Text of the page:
The vice-president in charge of food services at United is a slim, chipper woman named Sandra Pineau-Boddison. She considers herself a coffee enthusiast “only if you count mochas as true coffee.” Still, Pineau-Boddison did not take United’s coffee decision lightly. For months the issue dominated the meetings of the beverage committee, a 14-member panel drawn from procurement, flight operations, finance, food services, and marketing. United’s head chef, a burly, bearded Irishman named Gerry McLoughlin, sat in. The committee solicited bids, then came up with 12 different blends to try. Members tasted them blind, and, in an affront to Pineau-Boddison’s sweet tooth, tasted them black.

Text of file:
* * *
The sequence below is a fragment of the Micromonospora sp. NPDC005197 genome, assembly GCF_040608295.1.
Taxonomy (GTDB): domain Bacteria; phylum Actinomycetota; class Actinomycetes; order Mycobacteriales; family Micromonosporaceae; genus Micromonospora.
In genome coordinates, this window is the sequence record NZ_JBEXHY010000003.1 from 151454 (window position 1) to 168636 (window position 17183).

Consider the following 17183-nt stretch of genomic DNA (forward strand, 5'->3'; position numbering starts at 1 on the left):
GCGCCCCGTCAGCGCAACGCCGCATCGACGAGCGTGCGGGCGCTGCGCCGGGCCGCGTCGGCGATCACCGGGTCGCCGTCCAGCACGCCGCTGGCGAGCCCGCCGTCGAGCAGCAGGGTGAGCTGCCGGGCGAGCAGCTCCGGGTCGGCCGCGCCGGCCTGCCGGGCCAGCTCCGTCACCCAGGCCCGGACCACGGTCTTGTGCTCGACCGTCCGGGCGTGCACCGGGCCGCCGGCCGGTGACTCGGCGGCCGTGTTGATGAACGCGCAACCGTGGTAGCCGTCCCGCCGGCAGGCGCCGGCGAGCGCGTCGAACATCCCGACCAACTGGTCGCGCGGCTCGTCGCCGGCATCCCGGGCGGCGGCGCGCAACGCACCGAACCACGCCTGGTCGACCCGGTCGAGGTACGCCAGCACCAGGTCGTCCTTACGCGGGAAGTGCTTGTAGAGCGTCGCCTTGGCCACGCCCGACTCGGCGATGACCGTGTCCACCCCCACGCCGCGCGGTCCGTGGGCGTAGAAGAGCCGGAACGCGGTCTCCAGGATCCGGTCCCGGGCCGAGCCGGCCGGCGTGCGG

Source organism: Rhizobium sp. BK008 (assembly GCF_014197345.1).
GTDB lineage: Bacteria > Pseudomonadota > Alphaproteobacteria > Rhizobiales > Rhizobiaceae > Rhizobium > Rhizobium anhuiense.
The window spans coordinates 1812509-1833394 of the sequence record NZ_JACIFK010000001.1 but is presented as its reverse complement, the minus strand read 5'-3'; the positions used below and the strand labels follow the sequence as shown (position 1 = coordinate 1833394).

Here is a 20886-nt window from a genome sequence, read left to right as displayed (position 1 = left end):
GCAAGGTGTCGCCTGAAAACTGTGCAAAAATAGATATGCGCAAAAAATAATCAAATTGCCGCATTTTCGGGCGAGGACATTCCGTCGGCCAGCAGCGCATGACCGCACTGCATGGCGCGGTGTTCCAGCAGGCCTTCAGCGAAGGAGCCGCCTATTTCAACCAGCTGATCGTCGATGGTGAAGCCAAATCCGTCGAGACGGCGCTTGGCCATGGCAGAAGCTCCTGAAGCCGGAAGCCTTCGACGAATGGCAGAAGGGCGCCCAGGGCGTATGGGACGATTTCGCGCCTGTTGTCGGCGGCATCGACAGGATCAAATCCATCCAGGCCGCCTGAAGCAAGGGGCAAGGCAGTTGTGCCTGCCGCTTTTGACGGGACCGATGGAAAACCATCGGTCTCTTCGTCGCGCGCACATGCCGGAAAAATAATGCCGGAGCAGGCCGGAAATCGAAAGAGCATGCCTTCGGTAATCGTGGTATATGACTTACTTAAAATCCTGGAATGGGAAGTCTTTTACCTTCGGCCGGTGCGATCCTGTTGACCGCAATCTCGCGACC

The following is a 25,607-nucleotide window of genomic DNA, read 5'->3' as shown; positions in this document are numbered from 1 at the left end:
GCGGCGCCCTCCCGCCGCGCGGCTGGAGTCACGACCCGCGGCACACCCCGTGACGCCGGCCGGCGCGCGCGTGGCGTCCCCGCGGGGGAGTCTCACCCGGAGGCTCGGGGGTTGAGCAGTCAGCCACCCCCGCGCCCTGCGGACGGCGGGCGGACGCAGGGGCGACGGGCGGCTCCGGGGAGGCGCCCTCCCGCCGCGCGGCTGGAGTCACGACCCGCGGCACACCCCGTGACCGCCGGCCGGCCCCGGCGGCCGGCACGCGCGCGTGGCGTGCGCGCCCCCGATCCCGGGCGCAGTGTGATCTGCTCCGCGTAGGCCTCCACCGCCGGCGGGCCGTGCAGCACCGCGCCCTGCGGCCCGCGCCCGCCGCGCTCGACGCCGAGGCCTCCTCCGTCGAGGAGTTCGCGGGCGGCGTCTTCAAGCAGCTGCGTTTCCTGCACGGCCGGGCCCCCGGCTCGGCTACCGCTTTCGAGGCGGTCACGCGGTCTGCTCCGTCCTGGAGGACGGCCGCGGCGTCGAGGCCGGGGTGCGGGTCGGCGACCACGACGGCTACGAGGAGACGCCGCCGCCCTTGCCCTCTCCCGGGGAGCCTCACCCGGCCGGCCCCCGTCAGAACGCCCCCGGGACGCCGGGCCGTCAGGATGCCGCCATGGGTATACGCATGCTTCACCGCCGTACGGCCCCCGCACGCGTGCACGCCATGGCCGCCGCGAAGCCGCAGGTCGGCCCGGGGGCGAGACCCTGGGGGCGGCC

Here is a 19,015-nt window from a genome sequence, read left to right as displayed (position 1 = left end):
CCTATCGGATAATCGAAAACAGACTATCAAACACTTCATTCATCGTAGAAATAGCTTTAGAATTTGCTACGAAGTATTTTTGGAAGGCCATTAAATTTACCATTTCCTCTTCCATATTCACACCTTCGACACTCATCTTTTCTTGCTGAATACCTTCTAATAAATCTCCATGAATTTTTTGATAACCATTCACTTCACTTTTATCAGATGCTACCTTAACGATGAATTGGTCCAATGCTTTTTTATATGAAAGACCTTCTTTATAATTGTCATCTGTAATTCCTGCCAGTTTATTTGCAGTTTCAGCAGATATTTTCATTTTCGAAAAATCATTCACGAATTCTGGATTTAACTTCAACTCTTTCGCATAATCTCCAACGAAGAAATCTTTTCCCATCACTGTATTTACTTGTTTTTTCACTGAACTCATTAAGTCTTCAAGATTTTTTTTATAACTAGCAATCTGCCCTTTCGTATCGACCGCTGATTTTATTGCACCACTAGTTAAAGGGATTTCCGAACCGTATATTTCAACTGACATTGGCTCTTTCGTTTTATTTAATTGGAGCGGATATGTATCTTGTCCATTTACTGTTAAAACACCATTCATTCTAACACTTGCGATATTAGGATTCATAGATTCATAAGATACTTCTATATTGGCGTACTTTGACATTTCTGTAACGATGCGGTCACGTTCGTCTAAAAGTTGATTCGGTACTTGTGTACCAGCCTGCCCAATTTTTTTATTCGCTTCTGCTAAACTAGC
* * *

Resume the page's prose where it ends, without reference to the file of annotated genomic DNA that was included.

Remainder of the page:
By mid-2011 there was a front-runner: a lighter roast Fresh Brew blend called Journeys. It was cheaper than the old United’s Starbucks, and it did better in the taste tests. When colleagues outside the beverage committee were asked to weigh in, they concurred. The new United’s chief executive officer, Jeff Smisek, dropped by the food services floor for a cup and signed off on it. Journeys was served at a meeting of the company officers to general approval. Just to be sure, food services took the new blend on the road, to Washington Dulles, Chicago O’Hare, Denver, Los Angeles, and San Francisco, asking flight attendants to try it. Out of the 1,100 who did, all but eight approved. “We thought this was a home run,” says Pineau-Boddison.
On July 1 the new United introduced its new coffee. Fliers on the “legacy United” fleet, accustomed to Starbucks, let out a collective yowl of protest. Pineau-Boddison had expected some resistance—Starbucks, after all, is a popular brand—but this was something else. Flight attendants reported a barrage of complaints. Pineau-Boddison received angry e-mails from customers, as did Smisek. The coffee, fliers complained, was watery.